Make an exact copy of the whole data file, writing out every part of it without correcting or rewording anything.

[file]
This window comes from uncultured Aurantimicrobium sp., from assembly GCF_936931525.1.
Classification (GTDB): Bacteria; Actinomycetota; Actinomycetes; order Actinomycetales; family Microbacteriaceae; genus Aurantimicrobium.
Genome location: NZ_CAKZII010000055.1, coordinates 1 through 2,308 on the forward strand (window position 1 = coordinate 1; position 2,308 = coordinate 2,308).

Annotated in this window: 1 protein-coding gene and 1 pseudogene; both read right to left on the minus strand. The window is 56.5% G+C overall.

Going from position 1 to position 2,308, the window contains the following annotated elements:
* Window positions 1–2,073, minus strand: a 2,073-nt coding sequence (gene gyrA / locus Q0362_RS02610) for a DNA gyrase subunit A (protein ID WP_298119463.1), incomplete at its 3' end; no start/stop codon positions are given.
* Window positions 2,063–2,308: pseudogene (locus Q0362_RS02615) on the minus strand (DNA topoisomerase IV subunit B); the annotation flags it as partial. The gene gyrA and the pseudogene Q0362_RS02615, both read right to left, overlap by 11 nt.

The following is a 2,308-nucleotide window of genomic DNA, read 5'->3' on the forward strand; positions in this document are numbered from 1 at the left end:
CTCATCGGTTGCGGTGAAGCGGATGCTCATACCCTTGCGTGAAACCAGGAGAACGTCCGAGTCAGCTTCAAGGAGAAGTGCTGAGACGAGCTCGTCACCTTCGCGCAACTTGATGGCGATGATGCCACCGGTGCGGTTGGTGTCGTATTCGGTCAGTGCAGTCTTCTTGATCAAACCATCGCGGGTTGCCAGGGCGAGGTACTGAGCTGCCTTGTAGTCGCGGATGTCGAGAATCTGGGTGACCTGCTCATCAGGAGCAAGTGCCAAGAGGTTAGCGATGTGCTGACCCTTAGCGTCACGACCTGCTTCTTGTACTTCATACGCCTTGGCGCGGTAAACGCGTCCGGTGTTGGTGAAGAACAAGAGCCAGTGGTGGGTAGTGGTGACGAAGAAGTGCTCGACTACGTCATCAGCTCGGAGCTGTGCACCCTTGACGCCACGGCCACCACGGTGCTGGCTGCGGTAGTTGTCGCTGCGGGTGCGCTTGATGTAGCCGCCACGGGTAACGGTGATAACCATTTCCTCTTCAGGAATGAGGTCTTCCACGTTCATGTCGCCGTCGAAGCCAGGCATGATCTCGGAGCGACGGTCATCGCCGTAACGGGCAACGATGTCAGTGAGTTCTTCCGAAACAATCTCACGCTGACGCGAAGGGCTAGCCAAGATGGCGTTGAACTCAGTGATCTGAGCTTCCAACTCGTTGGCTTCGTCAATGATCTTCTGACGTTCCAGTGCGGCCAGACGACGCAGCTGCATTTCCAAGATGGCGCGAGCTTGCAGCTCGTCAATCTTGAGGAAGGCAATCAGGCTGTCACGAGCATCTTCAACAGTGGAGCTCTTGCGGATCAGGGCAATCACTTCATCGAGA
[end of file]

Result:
This window comes from uncultured Aurantimicrobium sp., from assembly GCF_936931525.1.
Classification (GTDB): Bacteria; Actinomycetota; Actinomycetes; order Actinomycetales; family Microbacteriaceae; genus Aurantimicrobium.
Genome location: NZ_CAKZII010000055.1, coordinates 1 through 2,308 on the forward strand (window position 1 = coordinate 1; position 2,308 = coordinate 2,308).

Annotated in this window: 1 protein-coding gene and 1 pseudogene; both read right to left on the minus strand. The window is 56.5% G+C overall.

Going from position 1 to position 2,308, the window contains the following annotated elements:
* Window positions 1–2,073, minus strand: a 2,073-nt coding sequence (gene gyrA / locus Q0362_RS02610) for a DNA gyrase subunit A (protein ID WP_298119463.1), incomplete at its 3' end; no start/stop codon positions are given.
* Window positions 2,063–2,308: pseudogene (locus Q0362_RS02615) on the minus strand (DNA topoisomerase IV subunit B); the annotation flags it as partial. The gene gyrA and the pseudogene Q0362_RS02615, both read right to left, overlap by 11 nt.

The following is a 2,308-nucleotide window of genomic DNA, read 5'->3' on the forward strand; positions in this document are numbered from 1 at the left end:
CTCATCGGTTGCGGTGAAGCGGATGCTCATACCCTTGCGTGAAACCAGGAGAACGTCCGAGTCAGCTTCAAGGAGAAGTGCTGAGACGAGCTCGTCACCTTCGCGCAACTTGATGGCGATGATGCCACCGGTGCGGTTGGTGTCGTATTCGGTCAGTGCAGTCTTCTTGATCAAACCATCGCGGGTTGCCAGGGCGAGGTACTGAGCTGCCTTGTAGTCGCGGATGTCGAGAATCTGGGTGACCTGCTCATCAGGAGCAAGTGCCAAGAGGTTAGCGATGTGCTGACCCTTAGCGTCACGACCTGCTTCTTGTACTTCATACGCCTTGGCGCGGTAAACGCGTCCGGTGTTGGTGAAGAACAAGAGCCAGTGGTGGGTAGTGGTGACGAAGAAGTGCTCGACTACGTCATCAGCTCGGAGCTGTGCACCCTTGACGCCACGGCCACCACGGTGCTGGCTGCGGTAGTTGTCGCTGCGGGTGCGCTTGATGTAGCCGCCACGGGTAACGGTGATAACCATTTCCTCTTCAGGAATGAGGTCTTCCACGTTCATGTCGCCGTCGAAGCCAGGCATGATCTCGGAGCGACGGTCATCGCCGTAACGGGCAACGATGTCAGTGAGTTCTTCCGAAACAATCTCACGCTGACGCGAAGGGCTAGCCAAGATGGCGTTGAACTCAGTGATCTGAGCTTCCAACTCGTTGGCTTCGTCAATGATCTTCTGACGTTCCAGTGCGGCCAGACGACGCAGCTGCATTTCCAAGATGGCGCGAGCTTGCAGCTCGTCAATCTTGAGGAAGGCAATCAGGCTGTCACGAGCATCTTCAACAGTGGAGCTCTTGCGGATCAGGGCAATCACTTCATCGAGA